By Dr. Zeena Johar and Dr. Nachiket Mor 1
India has some of the best quaternary and tertiary care in the world and is gradually getting to acquire a name for itself even in the field of “Medical Tourism”. Secondary care is still a significant challenge but even in several smaller towns and district headquarters there is a growing supply of maternity homes and multi-speciality secondary care facilities. At all of these levels of care, given the large disease burden and the propensity of people to directly approach these facilities even for relatively routine treatments, while availability of capital can sometimes be a barrier, the financial viability is most often not in question. It is our expectation therefore that the supply side problems for higher levels of care could, over time, get resolved even in the absence of concerted policy action. In terms of aggregate supply of qualified physicians there is indeed a problem but given the fact that the physicians trained in alternate systems of medicine are available in sufficient numbers, have legal licenses to practice allopathic medicine, and for the most part are trained in a similar manner, it would appear that a modest amount of training effort directed at them would be able to address this supply constraint for primary care. For higher levels of care, where formal allopathic training would be essential, the number of such physicians that we do have may prove to be adequate.
However, in our view, there are two challenges that need a significant amount of effort and those are in the related domains of primary care and the integration of primary care with higher levels of care. Spain and United Kingdom in the developed world and Thailand, Brazil, and Mexico in the developing world are seen to be good models of healthcare delivery. In all of these systems primary care forms the anchor around which the entire system is built and there is a high level of integration between various levels of care with strong gate-keeping and patient management functions being performed by the primary healthcare providers. Even for India, the High Level Expert Group on Universal Healthcare (HLEG) appointed by the Government of India, which recently submitted its report, has stressed these two ideas and has gone on to recommend that as much as 70% of the total healthcare budget needs to be reserved for primary care.
The actual situation in this regard on the ground in India is very grim. In most parts of the country formal primary care is virtually non-existent. Within the urban context there is a moderate amount of formal primary care available in the form of qualified General Practitioners, ophthalmologists, optometrists, and dentists that people can and do visit. There are also out-patient-departments of secondary and tertiary care urban hospitals that offer primary care services. However, the care is fragmented and for the most part comprises management of visible symptoms rather than the overall health of the individual. In rural India the situation is much worse with neither the private sector nor the government providing this level of care. As a result, most rural residents either do not seek any form of primary care or visit local “medicine men” for advice if they do decide to visit a “doctor”. These “doctors” offer any number of rational and irrational cures, several of which cost a great deal of money (saline bottles being a prime example) for very little benefit, and a few with a strong potential for actual harm (injectibles with un-sterilised needles). Within the system that it seeks to operate, the government does have a guideline for having a local health centre at a 5,000 population level (referred to as a sub-centre) but, the centre does not have a physician as part of the design and therefore cannot prescribe any scheduled drugs; operates with very limited hours; and currently restricts its attention largely to pre-natal and ante-natal care. The formally designated governmental Primary Healthcare Centre is at a 25,000 population level and does have a physician as a part of the design, but is too far for most people and receives such a large volume of patients that the lone physician is reduced to spending anywhere between 10 seconds to a minute per patient. As a consequence even serious illness often remain undiagnosed for an extended period of time and patients end up in large numbers at urban secondary and tertiary care centres often at a very late stage.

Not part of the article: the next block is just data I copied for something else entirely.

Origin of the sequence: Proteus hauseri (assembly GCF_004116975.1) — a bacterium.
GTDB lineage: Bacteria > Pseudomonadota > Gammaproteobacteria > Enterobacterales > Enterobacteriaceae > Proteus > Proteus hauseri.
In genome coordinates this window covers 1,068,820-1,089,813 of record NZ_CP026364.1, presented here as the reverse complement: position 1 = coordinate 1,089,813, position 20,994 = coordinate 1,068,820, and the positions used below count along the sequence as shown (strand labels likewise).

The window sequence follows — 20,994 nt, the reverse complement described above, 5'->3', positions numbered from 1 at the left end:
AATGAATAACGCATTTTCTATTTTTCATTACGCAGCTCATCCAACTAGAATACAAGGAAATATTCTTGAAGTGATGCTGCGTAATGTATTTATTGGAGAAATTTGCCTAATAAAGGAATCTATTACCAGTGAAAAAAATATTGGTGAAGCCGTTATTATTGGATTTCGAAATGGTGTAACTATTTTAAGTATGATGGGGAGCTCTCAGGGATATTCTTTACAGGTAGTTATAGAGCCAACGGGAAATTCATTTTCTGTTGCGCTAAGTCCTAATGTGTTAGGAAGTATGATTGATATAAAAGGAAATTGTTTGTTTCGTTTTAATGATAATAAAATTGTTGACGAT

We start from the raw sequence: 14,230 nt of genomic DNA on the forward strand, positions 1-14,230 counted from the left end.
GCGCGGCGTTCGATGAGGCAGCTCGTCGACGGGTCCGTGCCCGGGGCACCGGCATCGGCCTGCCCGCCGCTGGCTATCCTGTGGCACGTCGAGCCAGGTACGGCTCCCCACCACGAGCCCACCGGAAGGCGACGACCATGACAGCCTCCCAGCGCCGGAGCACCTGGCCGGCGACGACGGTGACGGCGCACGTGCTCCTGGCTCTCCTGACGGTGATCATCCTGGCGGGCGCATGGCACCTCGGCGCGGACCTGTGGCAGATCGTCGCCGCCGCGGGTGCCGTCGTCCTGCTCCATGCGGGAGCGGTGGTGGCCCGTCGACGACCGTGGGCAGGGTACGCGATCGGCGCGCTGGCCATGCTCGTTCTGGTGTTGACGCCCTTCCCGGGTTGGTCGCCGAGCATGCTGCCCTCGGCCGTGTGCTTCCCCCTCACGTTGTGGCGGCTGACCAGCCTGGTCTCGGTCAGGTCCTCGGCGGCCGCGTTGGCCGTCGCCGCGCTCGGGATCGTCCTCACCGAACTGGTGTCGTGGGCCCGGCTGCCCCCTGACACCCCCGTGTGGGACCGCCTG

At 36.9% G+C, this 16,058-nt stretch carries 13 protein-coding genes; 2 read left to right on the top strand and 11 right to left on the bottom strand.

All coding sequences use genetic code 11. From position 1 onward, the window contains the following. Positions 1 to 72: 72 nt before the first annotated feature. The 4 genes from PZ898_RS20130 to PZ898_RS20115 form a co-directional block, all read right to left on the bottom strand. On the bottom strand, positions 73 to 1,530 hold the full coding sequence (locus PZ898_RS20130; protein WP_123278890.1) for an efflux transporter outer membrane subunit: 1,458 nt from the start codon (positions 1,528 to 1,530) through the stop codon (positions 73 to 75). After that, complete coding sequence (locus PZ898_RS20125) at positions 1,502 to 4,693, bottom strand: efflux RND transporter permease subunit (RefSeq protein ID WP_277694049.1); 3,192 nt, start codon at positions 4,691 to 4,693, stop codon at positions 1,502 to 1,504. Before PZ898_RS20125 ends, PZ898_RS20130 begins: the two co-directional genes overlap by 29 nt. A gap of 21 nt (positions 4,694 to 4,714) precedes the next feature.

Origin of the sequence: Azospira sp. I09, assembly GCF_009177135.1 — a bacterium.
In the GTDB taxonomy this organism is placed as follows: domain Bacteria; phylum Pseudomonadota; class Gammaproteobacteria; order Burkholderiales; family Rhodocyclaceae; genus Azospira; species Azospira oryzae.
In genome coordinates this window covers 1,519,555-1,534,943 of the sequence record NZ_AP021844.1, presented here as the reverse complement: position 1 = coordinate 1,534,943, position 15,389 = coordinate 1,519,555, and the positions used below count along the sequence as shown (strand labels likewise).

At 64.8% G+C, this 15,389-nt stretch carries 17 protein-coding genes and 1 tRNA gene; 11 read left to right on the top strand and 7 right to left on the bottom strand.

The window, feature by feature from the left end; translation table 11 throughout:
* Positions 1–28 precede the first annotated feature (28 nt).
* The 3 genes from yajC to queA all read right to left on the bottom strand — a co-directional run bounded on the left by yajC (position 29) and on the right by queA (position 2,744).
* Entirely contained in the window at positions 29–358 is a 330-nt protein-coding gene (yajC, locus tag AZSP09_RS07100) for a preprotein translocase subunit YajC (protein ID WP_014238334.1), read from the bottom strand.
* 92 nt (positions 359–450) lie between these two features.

It is our belief that the kind of primary care that is needed will not emerge spontaneously in the absence strong implementation effort by the government or a concerted effort by a far sighted corporate sector. These reasons include the tendency of even highly educated individuals to postpone seeking care until seriously ill, resulting in high price elasticity for primary care services. This makes it hard to build financially sustainable and yet rational models of primary healthcare unless one has full control over the entire value chain and can direct the patient appropriately using strong gate-keeping functions.